Cornell Revolutionizes Realistic Ear Grafts With 3D Printed Ear

Published on April 5, 2024 by Isaac B.

3D printing has rapidly conquered the medical field, opening up a host of new possibilities. The technology enables the creation of complex structures with unrivaled precision, paving the way for new approaches in surgery, prosthetics, and tissue engineering. In this vein, researchers at Weill Cornell Medicine and Cornell Engineering have fabricated a realistic replica of an adult human ear using advanced tissue engineering and a 3D printer. This study indicates the potential for crafting grafts with precise shapes and suitable biomechanical properties, offering promising prospects, particularly for individuals with congenital ear deformities.

Nowadays, many surgeons resort to a procedure where they remove cartilage from a child’s ribs to build a replacement ear. However, this operation is very often painful and leaves scars. Although the resulting graft can be shaped to resemble the original ear, it generally lacks the same flexibility. So how have researchers managed to realistically reproduce a human ear using 3D printing?

The 3D printed ear graph. (Photo Credits: Weill Cornell Medicine)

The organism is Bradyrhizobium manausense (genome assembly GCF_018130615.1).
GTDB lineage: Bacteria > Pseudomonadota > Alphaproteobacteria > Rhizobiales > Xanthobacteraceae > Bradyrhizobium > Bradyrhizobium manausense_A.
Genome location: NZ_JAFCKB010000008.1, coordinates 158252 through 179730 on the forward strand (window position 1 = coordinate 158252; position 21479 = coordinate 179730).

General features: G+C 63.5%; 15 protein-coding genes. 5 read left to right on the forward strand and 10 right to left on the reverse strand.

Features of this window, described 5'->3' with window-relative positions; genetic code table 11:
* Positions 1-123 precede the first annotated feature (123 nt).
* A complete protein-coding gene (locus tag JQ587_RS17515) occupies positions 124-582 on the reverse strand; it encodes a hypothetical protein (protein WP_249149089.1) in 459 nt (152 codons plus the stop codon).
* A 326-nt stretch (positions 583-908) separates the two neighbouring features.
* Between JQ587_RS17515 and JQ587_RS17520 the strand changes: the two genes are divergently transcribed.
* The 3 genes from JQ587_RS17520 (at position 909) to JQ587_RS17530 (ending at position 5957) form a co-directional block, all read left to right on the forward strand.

How 3D Printing Revolutionizes Ear Reconstruction

One method of creating a more realistic replacement ear involves the use of chondrocytes, the cells that make cartilage. Dr. Jason Spector (Chief of the Division of Plastic and Reconstructive Surgery at NewYork-Presbyterian/Weill Cornell Medical Center and Professor of Plastic Surgery at Weill Cornell Medicine) and his colleagues have previously used animal-derived chondrocytes to grow a structure composed of collagen, an essential component of cartilage. Although these grafts grew well, over time the distinct shape of the ear was lost. Dr. Spector explains: “Ear reconstruction requires multiple surgeries and an incredible amount of artistry and finesse. This new technology may eventually provide an option that feels real for thousands needing surgery to correct outer ear deformities.”

To solve the problem of ear shape, Dr. Spector and his team used sterilized animal cartilage, previously treated to prevent immune system reactions. They then inserted it into a complex plastic structure designed to mimic the shape of an ear, created using a 3D printer based on data from a human ear. These pieces of cartilage act as internal supports, helping to form new tissue within the structure. Strength tests were carried out to investigate the performance of the replicas, and they showed that they had an elasticity close to that of human ear cartilage.

Researchers at Weill Cornell Medicine have strived to develop improved 3D printed ear replicas as early as 2013. (Photo Credits: Weill Cornell Medicine)

However, the material employed lacked the strength of natural cartilage, making it prone to tearing. Dr. Spector proposed a solution by considering the addition of chondrocytes, ideally sourced from a small segment of cartilage in the recipient’s ear. These cells would facilitate the production of elastic proteins crucial for fortifying ear cartilage strength.

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